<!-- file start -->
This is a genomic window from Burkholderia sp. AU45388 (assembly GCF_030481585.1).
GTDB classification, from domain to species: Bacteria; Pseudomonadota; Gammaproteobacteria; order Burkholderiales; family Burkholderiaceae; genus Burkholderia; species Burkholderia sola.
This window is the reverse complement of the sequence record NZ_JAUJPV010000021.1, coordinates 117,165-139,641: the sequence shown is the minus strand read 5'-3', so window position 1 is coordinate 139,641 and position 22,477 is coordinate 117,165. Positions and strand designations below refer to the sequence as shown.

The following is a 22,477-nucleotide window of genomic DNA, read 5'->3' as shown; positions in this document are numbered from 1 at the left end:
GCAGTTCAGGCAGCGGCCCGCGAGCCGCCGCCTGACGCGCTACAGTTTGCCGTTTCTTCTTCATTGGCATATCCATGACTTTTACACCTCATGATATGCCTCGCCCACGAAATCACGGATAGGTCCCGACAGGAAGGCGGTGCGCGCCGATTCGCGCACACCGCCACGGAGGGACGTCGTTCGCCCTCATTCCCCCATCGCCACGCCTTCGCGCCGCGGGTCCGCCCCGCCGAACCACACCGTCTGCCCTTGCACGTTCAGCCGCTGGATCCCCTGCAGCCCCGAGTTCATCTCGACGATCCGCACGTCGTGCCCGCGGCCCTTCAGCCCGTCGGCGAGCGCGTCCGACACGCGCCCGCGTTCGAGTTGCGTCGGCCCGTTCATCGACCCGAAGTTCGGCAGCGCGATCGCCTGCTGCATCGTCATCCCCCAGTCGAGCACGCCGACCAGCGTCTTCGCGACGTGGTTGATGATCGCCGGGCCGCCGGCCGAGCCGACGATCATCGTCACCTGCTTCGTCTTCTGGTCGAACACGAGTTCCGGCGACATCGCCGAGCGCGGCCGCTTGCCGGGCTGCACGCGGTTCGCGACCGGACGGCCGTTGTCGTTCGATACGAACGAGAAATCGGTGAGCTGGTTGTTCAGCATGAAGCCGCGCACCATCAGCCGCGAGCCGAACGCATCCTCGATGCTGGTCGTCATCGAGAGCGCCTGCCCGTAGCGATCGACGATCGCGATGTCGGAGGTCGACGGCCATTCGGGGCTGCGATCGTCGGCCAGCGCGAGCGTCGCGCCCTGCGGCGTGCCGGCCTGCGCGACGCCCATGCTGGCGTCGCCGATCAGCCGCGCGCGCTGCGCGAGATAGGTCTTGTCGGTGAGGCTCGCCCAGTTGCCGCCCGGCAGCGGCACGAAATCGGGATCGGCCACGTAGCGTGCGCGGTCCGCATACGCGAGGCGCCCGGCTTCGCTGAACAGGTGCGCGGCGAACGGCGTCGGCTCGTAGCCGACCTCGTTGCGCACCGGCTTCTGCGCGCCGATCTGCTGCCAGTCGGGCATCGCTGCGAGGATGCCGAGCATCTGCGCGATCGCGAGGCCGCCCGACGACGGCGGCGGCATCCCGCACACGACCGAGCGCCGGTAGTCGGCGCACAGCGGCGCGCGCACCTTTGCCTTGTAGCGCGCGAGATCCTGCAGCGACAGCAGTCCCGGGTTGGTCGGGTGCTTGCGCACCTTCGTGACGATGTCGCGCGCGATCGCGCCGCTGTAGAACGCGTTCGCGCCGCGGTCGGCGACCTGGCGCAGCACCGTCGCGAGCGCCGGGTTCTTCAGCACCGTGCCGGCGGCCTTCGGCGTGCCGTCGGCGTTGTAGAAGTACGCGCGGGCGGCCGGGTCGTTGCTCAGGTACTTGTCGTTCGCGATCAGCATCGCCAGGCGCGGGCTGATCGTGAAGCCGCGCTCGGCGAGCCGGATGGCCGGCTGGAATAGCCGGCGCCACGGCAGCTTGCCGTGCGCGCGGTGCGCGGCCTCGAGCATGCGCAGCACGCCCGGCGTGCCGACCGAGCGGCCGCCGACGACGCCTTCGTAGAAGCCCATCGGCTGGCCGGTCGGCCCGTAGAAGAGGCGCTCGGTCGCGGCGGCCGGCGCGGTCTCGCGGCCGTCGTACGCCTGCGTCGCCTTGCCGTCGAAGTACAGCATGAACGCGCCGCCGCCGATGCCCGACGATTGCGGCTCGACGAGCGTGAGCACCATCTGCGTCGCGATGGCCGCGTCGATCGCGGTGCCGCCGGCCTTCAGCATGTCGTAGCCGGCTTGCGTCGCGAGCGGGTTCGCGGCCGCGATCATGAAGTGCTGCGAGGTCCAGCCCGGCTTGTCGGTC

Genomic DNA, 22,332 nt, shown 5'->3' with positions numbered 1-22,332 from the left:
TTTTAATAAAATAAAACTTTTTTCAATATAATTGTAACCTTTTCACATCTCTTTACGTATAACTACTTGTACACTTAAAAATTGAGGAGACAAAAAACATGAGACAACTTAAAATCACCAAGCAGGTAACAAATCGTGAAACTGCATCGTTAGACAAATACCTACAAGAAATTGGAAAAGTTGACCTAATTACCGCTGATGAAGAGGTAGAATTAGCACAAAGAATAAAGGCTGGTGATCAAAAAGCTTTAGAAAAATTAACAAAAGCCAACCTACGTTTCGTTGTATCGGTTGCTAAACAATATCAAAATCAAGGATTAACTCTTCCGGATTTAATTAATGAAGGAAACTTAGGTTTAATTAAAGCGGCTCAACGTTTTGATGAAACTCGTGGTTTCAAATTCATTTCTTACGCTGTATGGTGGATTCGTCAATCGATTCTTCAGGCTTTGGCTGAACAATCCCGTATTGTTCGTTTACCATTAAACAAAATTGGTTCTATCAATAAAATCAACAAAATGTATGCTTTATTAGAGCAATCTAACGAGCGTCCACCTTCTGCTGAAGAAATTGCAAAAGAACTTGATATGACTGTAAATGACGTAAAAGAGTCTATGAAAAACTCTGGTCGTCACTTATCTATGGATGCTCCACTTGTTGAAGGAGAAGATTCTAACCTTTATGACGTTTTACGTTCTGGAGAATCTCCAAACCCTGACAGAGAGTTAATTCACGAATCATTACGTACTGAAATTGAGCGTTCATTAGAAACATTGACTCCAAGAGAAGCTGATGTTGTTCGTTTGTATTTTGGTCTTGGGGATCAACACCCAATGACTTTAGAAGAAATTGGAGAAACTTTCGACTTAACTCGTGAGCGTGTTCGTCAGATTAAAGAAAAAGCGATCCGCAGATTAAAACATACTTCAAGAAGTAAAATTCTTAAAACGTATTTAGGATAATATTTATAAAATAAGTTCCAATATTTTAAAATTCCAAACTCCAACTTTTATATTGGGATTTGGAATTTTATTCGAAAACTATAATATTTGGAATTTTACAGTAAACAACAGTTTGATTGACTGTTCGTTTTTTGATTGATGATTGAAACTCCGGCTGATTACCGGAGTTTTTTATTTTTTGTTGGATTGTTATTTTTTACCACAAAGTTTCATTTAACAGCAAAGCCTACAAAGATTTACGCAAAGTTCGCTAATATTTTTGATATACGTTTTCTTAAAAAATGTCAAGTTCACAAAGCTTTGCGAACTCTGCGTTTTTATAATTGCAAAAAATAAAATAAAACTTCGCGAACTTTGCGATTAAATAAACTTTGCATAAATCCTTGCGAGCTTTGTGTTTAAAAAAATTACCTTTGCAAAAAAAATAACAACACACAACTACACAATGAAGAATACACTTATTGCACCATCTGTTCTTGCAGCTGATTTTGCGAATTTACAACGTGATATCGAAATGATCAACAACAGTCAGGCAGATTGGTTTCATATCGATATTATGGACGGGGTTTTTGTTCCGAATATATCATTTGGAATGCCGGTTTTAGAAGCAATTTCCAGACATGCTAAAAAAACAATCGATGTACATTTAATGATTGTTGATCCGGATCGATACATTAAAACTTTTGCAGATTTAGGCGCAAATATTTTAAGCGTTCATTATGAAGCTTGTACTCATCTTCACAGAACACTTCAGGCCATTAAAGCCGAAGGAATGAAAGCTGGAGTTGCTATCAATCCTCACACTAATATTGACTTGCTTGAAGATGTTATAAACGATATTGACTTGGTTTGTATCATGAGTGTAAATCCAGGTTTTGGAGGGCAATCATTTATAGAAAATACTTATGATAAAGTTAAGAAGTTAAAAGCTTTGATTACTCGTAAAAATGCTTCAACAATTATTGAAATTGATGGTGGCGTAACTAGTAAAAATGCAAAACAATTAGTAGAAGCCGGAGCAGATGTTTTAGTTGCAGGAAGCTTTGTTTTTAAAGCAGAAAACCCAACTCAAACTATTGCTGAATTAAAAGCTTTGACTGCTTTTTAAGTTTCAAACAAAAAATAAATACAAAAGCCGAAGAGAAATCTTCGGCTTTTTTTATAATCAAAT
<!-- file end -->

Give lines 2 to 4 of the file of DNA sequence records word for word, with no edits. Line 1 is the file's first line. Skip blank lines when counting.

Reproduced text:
GTDB classification, from domain to species: Bacteria; Pseudomonadota; Gammaproteobacteria; order Burkholderiales; family Burkholderiaceae; genus Burkholderia; species Burkholderia sola.
This window is the reverse complement of the sequence record NZ_JAUJPV010000021.1, coordinates 117,165-139,641: the sequence shown is the minus strand read 5'-3', so window position 1 is coordinate 139,641 and position 22,477 is coordinate 117,165. Positions and strand designations below refer to the sequence as shown.

The following is a 22,477-nucleotide window of genomic DNA, read 5'->3' as shown; positions in this document are numbered from 1 at the left end: